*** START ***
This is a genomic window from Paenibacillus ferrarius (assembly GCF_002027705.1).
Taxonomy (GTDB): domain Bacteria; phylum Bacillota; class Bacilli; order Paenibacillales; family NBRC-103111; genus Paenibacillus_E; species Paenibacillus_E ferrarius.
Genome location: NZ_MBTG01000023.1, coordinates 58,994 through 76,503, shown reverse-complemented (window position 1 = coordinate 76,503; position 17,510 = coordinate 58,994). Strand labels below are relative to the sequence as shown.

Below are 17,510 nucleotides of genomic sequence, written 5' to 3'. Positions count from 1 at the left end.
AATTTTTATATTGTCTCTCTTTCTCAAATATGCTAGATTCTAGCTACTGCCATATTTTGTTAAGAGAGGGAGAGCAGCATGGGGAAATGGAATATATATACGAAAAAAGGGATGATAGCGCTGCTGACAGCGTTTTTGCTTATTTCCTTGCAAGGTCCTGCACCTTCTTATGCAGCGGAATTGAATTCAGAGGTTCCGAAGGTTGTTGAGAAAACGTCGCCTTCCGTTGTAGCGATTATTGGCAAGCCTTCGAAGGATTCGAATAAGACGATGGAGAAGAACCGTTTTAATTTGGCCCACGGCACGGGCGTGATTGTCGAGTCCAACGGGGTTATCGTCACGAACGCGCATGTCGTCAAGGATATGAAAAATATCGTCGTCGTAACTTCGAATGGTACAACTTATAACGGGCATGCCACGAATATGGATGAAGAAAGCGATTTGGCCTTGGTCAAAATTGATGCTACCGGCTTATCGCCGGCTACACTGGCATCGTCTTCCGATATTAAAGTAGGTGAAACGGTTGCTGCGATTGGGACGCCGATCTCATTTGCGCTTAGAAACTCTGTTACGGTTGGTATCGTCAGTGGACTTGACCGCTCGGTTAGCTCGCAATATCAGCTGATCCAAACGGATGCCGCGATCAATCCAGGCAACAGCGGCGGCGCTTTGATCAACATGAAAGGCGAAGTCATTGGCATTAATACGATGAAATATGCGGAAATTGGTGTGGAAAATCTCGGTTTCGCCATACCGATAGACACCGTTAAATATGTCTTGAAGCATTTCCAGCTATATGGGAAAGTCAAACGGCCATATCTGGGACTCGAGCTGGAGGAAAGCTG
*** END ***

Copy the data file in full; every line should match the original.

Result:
This is a genomic window from Paenibacillus ferrarius (assembly GCF_002027705.1).
Taxonomy (GTDB): domain Bacteria; phylum Bacillota; class Bacilli; order Paenibacillales; family NBRC-103111; genus Paenibacillus_E; species Paenibacillus_E ferrarius.
Genome location: NZ_MBTG01000023.1, coordinates 58,994 through 76,503, shown reverse-complemented (window position 1 = coordinate 76,503; position 17,510 = coordinate 58,994). Strand labels below are relative to the sequence as shown.

Below are 17,510 nucleotides of genomic sequence, written 5' to 3'. Positions count from 1 at the left end.
AATTTTTATATTGTCTCTCTTTCTCAAATATGCTAGATTCTAGCTACTGCCATATTTTGTTAAGAGAGGGAGAGCAGCATGGGGAAATGGAATATATATACGAAAAAAGGGATGATAGCGCTGCTGACAGCGTTTTTGCTTATTTCCTTGCAAGGTCCTGCACCTTCTTATGCAGCGGAATTGAATTCAGAGGTTCCGAAGGTTGTTGAGAAAACGTCGCCTTCCGTTGTAGCGATTATTGGCAAGCCTTCGAAGGATTCGAATAAGACGATGGAGAAGAACCGTTTTAATTTGGCCCACGGCACGGGCGTGATTGTCGAGTCCAACGGGGTTATCGTCACGAACGCGCATGTCGTCAAGGATATGAAAAATATCGTCGTCGTAACTTCGAATGGTACAACTTATAACGGGCATGCCACGAATATGGATGAAGAAAGCGATTTGGCCTTGGTCAAAATTGATGCTACCGGCTTATCGCCGGCTACACTGGCATCGTCTTCCGATATTAAAGTAGGTGAAACGGTTGCTGCGATTGGGACGCCGATCTCATTTGCGCTTAGAAACTCTGTTACGGTTGGTATCGTCAGTGGACTTGACCGCTCGGTTAGCTCGCAATATCAGCTGATCCAAACGGATGCCGCGATCAATCCAGGCAACAGCGGCGGCGCTTTGATCAACATGAAAGGCGAAGTCATTGGCATTAATACGATGAAATATGCGGAAATTGGTGTGGAAAATCTCGGTTTCGCCATACCGATAGACACCGTTAAATATGTCTTGAAGCATTTCCAGCTATATGGGAAAGTCAAACGGCCATATCTGGGACTCGAGCTGGAGGAAAGCTG